In wealthy districts, parents should have to pay to have their kids participate in activities

December 13, 2019 — by Michael Wong

Since 1879, California has guaranteed its students a free education under its constitution. For low-income students, removing economic barriers and providing all students with the opportunity to partake in different clubs and activities is important to ensure equality and opportunity.

With the goal of providing a fair education to all, extracurriculars are an inherent component to a good education, and the 1984 Hartzell v. Connell case reaffirmed the fact that schools cannot require payments for pursuits such as sports and music. Demanding a fee on after-school activities effectively sets a premium on the attainability of such enrichments, putting underprivileged students at a disadvantage. 

However, in high-income areas like Saratoga, where the median income is at least double that of the California average, these principles cause more harm than good. Too many parents misuse this law to avoid paying their fair share, sometimes leaving programs struggling.

No amount of pandering to parents can rectify the funding problems that have become common in activities such as sports or speech and debate year after year. In fact, if trends toward lower rates of donations continue, teams and groups will partake in fewer competitions and have reduced access to resources such as bus transportation for sports teams and clinicians for musicians.

As a result, students and parents are constantly bombarded with fundraisers and pleas for donations that are mostly ineffective. Many programs from music to ASB continue to lack funding, in part due to the inundation of donation requests.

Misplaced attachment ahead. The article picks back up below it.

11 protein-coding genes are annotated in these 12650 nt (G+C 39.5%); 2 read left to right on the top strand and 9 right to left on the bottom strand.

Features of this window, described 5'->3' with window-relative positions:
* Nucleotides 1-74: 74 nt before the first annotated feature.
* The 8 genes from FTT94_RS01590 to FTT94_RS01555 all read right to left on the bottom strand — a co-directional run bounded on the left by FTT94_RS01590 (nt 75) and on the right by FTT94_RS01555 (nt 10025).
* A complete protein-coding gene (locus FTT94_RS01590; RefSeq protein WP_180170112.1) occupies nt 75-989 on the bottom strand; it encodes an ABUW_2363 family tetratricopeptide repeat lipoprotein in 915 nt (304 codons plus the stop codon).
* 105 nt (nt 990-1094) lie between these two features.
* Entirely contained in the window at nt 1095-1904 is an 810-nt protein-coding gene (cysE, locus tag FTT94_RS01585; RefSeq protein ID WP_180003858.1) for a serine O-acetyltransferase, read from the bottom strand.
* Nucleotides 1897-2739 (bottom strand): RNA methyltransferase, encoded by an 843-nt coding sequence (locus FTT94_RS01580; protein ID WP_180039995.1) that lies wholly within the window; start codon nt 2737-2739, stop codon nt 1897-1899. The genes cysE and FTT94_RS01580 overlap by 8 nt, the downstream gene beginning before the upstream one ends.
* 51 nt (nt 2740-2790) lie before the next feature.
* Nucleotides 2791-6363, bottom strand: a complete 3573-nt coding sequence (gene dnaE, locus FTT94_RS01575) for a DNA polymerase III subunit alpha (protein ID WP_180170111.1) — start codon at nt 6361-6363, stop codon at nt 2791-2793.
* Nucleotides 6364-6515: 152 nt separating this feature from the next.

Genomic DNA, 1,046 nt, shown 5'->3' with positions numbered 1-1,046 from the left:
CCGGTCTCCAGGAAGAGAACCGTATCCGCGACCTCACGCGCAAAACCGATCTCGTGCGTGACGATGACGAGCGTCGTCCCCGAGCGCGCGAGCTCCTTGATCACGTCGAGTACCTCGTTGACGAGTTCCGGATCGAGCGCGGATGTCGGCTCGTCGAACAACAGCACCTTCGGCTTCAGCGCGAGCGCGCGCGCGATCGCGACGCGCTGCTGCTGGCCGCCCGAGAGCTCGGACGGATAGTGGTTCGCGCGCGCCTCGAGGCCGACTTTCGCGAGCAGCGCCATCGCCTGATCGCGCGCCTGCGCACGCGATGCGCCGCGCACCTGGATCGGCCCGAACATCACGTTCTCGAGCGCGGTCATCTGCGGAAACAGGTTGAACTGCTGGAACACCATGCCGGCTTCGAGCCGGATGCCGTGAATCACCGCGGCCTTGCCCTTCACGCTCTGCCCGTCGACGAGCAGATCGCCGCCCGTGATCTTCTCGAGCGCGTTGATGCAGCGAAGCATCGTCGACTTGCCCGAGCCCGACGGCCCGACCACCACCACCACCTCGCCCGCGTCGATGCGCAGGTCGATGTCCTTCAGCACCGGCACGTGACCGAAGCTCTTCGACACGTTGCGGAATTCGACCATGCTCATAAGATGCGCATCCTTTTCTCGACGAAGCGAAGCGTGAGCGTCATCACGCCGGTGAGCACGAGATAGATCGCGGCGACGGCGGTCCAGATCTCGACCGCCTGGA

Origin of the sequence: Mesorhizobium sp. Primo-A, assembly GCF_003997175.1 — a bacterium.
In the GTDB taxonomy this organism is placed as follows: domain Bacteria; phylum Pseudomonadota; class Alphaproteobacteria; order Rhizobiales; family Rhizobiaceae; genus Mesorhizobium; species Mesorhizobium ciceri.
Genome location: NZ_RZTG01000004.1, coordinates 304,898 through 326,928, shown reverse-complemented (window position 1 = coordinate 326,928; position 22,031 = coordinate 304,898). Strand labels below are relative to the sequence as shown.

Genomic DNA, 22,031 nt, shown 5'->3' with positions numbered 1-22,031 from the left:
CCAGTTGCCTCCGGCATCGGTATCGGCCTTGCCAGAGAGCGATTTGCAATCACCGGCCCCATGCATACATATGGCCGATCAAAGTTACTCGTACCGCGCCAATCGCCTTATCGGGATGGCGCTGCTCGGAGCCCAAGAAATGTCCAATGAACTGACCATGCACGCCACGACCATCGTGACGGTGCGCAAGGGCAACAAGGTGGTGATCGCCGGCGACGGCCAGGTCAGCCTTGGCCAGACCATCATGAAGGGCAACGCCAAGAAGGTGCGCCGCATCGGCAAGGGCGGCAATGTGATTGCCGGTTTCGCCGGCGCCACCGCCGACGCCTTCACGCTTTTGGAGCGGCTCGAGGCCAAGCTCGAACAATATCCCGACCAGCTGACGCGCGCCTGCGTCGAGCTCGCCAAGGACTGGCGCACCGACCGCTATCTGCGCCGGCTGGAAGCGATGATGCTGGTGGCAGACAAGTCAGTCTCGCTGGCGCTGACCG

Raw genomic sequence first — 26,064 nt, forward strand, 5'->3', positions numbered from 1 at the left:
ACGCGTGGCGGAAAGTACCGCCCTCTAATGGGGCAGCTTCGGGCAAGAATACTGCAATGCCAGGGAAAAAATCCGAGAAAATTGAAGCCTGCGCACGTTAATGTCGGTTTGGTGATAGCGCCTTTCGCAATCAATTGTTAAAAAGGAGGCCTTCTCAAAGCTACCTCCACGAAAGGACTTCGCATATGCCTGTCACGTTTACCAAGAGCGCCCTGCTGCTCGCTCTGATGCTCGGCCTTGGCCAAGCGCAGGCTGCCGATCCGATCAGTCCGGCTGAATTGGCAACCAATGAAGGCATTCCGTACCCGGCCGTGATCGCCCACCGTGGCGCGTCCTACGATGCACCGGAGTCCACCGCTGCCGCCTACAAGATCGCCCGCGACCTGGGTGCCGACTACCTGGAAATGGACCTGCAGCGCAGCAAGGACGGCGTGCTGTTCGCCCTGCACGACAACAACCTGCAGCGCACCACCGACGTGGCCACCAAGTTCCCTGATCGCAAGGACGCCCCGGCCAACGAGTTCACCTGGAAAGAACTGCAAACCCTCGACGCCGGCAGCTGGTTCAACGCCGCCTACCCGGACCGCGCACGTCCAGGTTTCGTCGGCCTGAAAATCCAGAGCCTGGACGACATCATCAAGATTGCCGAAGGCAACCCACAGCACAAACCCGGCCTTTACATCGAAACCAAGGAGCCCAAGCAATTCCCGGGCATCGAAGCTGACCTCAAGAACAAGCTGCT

While protecting low-income students is the foremost priority, coming at the expense of the extracurriculars themselves would render such equitable actions meaningless. Fair access means nothing if there are no programs. It makes sense for the state to relent on the constraints and allow some districts in wealthy areas to reform the structure of donations for extracurricular activities.

A better model for schools like Saratoga High would allow schools to invite specific students who require aid to apply for it and compel all others to pay mandatory fees in order to participate in sports and other extracurriculars. This way, the few disadvantaged students are still afforded the opportunity to participate, but programs can still function properly without the constant begging and threatening of canceling activities, which has become common rhetoric in the process of drumming up donations.

Still, such solutions have their own pitfalls, such as decreased participation. Having to demonstrate financial need or face the monetary requirements may cause students to quit clubs and activities, affecting their popularity and its year-to-year continuation. 

Balancing the goals of expanding access and maintaining extracurricular programs is a challenging problem, and there are no perfect solutions on the horizon. But until one appears, the only thing that keeps vital programs functioning is a moral obligation that an increasing number of parents are sadly overlooking.

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